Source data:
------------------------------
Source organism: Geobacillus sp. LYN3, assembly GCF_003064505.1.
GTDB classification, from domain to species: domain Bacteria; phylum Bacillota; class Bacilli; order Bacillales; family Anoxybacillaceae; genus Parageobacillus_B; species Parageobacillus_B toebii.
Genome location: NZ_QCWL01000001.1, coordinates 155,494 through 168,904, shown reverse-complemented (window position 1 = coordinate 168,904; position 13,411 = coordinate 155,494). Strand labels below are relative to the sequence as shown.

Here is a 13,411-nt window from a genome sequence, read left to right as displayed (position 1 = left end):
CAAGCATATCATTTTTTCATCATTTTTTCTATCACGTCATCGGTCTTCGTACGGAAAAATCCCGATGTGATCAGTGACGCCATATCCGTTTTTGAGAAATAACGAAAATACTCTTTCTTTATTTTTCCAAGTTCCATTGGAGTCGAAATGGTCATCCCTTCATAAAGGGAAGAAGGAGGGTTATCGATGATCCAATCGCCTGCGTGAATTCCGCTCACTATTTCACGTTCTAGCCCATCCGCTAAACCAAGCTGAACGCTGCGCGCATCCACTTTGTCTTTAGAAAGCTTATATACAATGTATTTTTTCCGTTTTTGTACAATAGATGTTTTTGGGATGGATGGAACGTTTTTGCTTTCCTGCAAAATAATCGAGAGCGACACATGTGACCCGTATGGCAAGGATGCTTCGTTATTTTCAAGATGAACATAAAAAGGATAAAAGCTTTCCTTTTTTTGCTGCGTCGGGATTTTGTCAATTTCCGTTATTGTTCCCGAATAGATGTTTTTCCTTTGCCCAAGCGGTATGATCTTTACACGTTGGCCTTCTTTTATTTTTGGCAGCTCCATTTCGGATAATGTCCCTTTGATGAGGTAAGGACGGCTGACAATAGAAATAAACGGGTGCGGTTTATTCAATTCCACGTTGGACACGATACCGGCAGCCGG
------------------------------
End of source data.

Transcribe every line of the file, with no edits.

Source organism: Geobacillus sp. LYN3, assembly GCF_003064505.1.
GTDB classification, from domain to species: domain Bacteria; phylum Bacillota; class Bacilli; order Bacillales; family Anoxybacillaceae; genus Parageobacillus_B; species Parageobacillus_B toebii.
Genome location: NZ_QCWL01000001.1, coordinates 155,494 through 168,904, shown reverse-complemented (window position 1 = coordinate 168,904; position 13,411 = coordinate 155,494). Strand labels below are relative to the sequence as shown.

Here is a 13,411-nt window from a genome sequence, read left to right as displayed (position 1 = left end):
CAAGCATATCATTTTTTCATCATTTTTTCTATCACGTCATCGGTCTTCGTACGGAAAAATCCCGATGTGATCAGTGACGCCATATCCGTTTTTGAGAAATAACGAAAATACTCTTTCTTTATTTTTCCAAGTTCCATTGGAGTCGAAATGGTCATCCCTTCATAAAGGGAAGAAGGAGGGTTATCGATGATCCAATCGCCTGCGTGAATTCCGCTCACTATTTCACGTTCTAGCCCATCCGCTAAACCAAGCTGAACGCTGCGCGCATCCACTTTGTCTTTAGAAAGCTTATATACAATGTATTTTTTCCGTTTTTGTACAATAGATGTTTTTGGGATGGATGGAACGTTTTTGCTTTCCTGCAAAATAATCGAGAGCGACACATGTGACCCGTATGGCAAGGATGCTTCGTTATTTTCAAGATGAACATAAAAAGGATAAAAGCTTTCCTTTTTTTGCTGCGTCGGGATTTTGTCAATTTCCGTTATTGTTCCCGAATAGATGTTTTTCCTTTGCCCAAGCGGTATGATCTTTACACGTTGGCCTTCTTTTATTTTTGGCAGCTCCATTTCGGATAATGTCCCTTTGATGAGGTAAGGACGGCTGACAATAGAAATAAACGGGTGCGGTTTATTCAATTCCACGTTGGACACGATACCGGCAGCCGG